It's a pretty sure bet that I would. My recent re-fascination with owning a full frame Nikon camera started innocently enough, I'd purchased a D7100 (APS-C frame) and just for fun I took a gander at the used, manual focus Nikon lens case at Precision Camera. My eyes locked onto two lenses that I wanted to add to my meager, existing collection of good Nikon vintage glassware. I own the Nikon 50mm 1:1.2 ais lens and find it to be pretty remarkable when I stop it down just a tad. I couldn't resist the pricing on two very clean brothers to that lens, the 55mm f2.8 Micro-Nikkor ais lens and the amazing and wonderful, 105mm f2.5 ais lens. These are both well made lenses that were built in the 1970's and 1980's when it was assumed that a lens would be made from metals that worked well together to reduce friction coefficients and to expand and contract, in concert, with heat and cold. Everything about the lenses is industrial strength and there are no small, electronic parts that will eventually fail and be impossible to replace. The glass on both lenses was/is immaculate and the focusing smooth through the entire focusing rack.
I owned both of these lenses when I shot with the system in the film days and had always assumed (incorrectly) that they had been superseded by more modern designs and manufacturing methods. But the reality is that the lens companies have learned more how to fudge tolerances and assembly variances than they have learned better ways to design lenses for ultimate quality. Most companies still depend on very classic designs and the makers use ED and aspheric elements to compensate for the necessary slop required to cost effectively mass produce products in large numbers, without hand adjustments.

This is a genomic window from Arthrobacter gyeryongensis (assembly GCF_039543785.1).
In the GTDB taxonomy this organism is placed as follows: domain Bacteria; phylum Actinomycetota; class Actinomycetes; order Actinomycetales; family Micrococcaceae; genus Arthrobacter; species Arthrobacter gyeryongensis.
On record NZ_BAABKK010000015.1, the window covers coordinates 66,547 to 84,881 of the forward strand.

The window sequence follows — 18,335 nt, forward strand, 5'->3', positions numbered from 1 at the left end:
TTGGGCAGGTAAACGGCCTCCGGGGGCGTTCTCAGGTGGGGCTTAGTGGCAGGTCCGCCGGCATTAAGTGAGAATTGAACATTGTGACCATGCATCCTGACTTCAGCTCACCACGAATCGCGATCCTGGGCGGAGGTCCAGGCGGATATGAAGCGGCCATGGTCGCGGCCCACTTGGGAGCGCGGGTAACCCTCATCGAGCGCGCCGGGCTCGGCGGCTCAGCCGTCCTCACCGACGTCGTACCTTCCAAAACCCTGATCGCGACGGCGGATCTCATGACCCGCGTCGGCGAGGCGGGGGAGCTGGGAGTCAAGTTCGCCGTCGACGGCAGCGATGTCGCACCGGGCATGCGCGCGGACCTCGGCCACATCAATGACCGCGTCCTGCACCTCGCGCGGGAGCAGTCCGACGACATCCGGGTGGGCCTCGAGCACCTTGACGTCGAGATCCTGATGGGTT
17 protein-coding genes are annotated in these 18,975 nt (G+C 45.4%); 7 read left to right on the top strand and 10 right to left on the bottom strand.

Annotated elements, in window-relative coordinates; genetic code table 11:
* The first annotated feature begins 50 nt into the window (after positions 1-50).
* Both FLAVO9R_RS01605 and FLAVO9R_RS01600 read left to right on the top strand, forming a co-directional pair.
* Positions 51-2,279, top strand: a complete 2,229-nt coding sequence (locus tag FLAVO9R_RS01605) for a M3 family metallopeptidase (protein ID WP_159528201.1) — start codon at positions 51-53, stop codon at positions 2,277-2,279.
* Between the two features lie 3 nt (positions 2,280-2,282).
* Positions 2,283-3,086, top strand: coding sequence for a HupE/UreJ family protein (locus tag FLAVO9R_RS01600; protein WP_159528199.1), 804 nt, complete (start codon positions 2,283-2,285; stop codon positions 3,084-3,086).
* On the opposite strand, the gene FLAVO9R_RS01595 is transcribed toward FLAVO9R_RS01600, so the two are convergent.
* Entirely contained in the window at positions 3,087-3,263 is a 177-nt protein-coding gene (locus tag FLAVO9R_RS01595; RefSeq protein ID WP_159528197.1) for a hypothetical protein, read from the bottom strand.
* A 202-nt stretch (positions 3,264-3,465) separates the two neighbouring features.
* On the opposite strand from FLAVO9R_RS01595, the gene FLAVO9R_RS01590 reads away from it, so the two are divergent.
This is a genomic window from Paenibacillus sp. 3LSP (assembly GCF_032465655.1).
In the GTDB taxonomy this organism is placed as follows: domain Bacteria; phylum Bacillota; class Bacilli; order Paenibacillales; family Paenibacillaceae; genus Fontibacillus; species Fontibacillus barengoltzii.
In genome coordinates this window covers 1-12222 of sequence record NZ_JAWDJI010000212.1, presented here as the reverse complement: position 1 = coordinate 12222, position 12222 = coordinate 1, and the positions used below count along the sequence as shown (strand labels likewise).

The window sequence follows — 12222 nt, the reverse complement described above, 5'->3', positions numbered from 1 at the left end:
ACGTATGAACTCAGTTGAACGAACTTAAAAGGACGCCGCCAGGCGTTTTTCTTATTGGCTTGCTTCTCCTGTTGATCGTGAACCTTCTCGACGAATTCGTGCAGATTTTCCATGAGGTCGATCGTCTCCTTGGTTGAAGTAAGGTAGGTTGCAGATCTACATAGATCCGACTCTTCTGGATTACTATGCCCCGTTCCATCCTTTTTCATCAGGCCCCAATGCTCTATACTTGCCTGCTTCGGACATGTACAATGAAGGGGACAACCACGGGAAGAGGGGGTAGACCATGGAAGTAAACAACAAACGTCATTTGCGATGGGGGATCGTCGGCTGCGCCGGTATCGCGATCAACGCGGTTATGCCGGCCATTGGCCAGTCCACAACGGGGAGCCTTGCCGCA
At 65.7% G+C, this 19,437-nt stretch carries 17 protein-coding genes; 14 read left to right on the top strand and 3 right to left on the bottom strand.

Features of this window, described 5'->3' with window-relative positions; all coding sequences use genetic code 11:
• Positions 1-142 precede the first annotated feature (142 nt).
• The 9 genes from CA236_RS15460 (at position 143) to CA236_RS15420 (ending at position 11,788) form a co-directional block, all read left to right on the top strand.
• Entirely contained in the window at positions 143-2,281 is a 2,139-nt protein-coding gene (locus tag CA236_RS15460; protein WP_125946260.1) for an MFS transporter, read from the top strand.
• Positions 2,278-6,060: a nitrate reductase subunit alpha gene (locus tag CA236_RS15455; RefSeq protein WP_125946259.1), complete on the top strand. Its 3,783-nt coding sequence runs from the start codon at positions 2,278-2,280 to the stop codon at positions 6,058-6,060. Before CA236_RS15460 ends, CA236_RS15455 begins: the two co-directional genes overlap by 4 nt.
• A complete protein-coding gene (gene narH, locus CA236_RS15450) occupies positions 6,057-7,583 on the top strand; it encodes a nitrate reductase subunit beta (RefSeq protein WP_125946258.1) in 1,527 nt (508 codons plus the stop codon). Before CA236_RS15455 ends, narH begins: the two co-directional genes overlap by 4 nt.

The last 105mm Nikon lens I owned was the 105mm f2.0 DC (or "defocus coupling") lens. It's outrageously good and it's the lens I used to make the three images (one above and two below) for the Austin Lyric Opera for an ad campaign years ago. I used the good camera of the time, a Kodak DCS 760 which was not full frame but it was closer than APS-C as it had a 1.3x crop factor.
Once I bought the (under $200) 105mm 2.5 ais back a few months ago I put it on a D7100 and did a few tests. When the lens was stopped down to f4.0 it was very sharp across the frame. At f5.6 it was brilliant. But more importantly I really liked the very subtle transitions this lens made in tones and the graceful way the focus falls off. It must be one of the "bokeh lenses" that people discuss with such rapture. When I compared it to modern lenses there was a difference not in sharpness or resolution but in contrast and tonal transfers (the gradation from one tone to the next) that made this lens seem much more appropriate to me for current portrait work. The only issue was the focal length; it's a bit too long for a smaller frame and an even smaller studio.
That was the slow motion rock slide of ideas that started pushing me toward getting some sort of full frame Nikon mount camera. I wanted badly to use this lens especially, but also the 50mm f1.1:2 at the angles of view for which they were designed. Didn't really matter to me which modern body to get as long as it used the right sized sensor to give me back those two focal lengths that I enjoyed using in "the good old days."
Well, after waiting all day for the post man to arrive the D610 I bought landed in the office. I went through and quickly adjusted all the menu items which was simple as they are largely (almost completely) identical to those of the D7100 and the D7000 before it. The first lens I put on was the 105mm f2.5. I plugged in the focal length and maximum aperture information to the camera and shot some test frames. The long focal lengths and fast aperture actually helped me achieve good focus manually and when I framed a few shots I was in my visual happy place. Two lenses make FF fun and situationally desirable: the classic 50mm and the classic 100-105. In third place is that in between focal length, the 85mm. Now I need to e-mail some of my favorite models and do some fun, studio portrait tests. Fadya, if you are reading this......
Below is a shot of the grumpy photographer/writer/editor of this site. What a serious looking guy. This must have been during the years in which he did not own a Nikon 105mm f2.5 ais lens......
Make him smile ( a little ). Buy a Kindle copy of his